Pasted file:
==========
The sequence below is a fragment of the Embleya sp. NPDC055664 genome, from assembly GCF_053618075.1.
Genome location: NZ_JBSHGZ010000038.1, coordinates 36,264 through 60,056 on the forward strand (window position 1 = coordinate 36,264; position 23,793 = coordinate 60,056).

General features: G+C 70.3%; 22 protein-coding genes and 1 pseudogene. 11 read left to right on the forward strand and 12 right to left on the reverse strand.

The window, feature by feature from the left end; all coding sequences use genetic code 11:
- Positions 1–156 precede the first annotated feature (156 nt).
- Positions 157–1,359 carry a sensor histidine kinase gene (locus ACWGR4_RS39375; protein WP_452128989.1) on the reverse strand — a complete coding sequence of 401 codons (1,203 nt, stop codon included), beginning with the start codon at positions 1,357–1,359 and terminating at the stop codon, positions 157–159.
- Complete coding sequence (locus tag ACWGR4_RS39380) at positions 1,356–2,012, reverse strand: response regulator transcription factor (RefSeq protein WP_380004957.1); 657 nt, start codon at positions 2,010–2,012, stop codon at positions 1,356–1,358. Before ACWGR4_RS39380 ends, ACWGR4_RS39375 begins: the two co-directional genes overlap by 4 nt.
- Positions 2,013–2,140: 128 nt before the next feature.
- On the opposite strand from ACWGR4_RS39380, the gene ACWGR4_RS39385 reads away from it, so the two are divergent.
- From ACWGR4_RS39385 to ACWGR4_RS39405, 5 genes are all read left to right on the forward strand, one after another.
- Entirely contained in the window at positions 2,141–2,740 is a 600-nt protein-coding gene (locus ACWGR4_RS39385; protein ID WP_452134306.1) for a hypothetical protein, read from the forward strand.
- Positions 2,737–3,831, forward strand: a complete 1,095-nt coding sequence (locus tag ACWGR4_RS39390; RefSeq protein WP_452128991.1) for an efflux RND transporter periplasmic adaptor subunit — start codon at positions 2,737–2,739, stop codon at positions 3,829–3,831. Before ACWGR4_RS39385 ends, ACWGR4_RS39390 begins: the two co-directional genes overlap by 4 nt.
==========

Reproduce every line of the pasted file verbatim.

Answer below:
The sequence below is a fragment of the Embleya sp. NPDC055664 genome, from assembly GCF_053618075.1.
Genome location: NZ_JBSHGZ010000038.1, coordinates 36,264 through 60,056 on the forward strand (window position 1 = coordinate 36,264; position 23,793 = coordinate 60,056).

General features: G+C 70.3%; 22 protein-coding genes and 1 pseudogene. 11 read left to right on the forward strand and 12 right to left on the reverse strand.

The window, feature by feature from the left end; all coding sequences use genetic code 11:
- Positions 1–156 precede the first annotated feature (156 nt).
- Positions 157–1,359 carry a sensor histidine kinase gene (locus ACWGR4_RS39375; protein WP_452128989.1) on the reverse strand — a complete coding sequence of 401 codons (1,203 nt, stop codon included), beginning with the start codon at positions 1,357–1,359 and terminating at the stop codon, positions 157–159.
- Complete coding sequence (locus tag ACWGR4_RS39380) at positions 1,356–2,012, reverse strand: response regulator transcription factor (RefSeq protein WP_380004957.1); 657 nt, start codon at positions 2,010–2,012, stop codon at positions 1,356–1,358. Before ACWGR4_RS39380 ends, ACWGR4_RS39375 begins: the two co-directional genes overlap by 4 nt.
- Positions 2,013–2,140: 128 nt before the next feature.
- On the opposite strand from ACWGR4_RS39380, the gene ACWGR4_RS39385 reads away from it, so the two are divergent.
- From ACWGR4_RS39385 to ACWGR4_RS39405, 5 genes are all read left to right on the forward strand, one after another.
- Entirely contained in the window at positions 2,141–2,740 is a 600-nt protein-coding gene (locus ACWGR4_RS39385; protein ID WP_452134306.1) for a hypothetical protein, read from the forward strand.
- Positions 2,737–3,831, forward strand: a complete 1,095-nt coding sequence (locus tag ACWGR4_RS39390; RefSeq protein WP_452128991.1) for an efflux RND transporter periplasmic adaptor subunit — start codon at positions 2,737–2,739, stop codon at positions 3,829–3,831. Before ACWGR4_RS39385 ends, ACWGR4_RS39390 begins: the two co-directional genes overlap by 4 nt.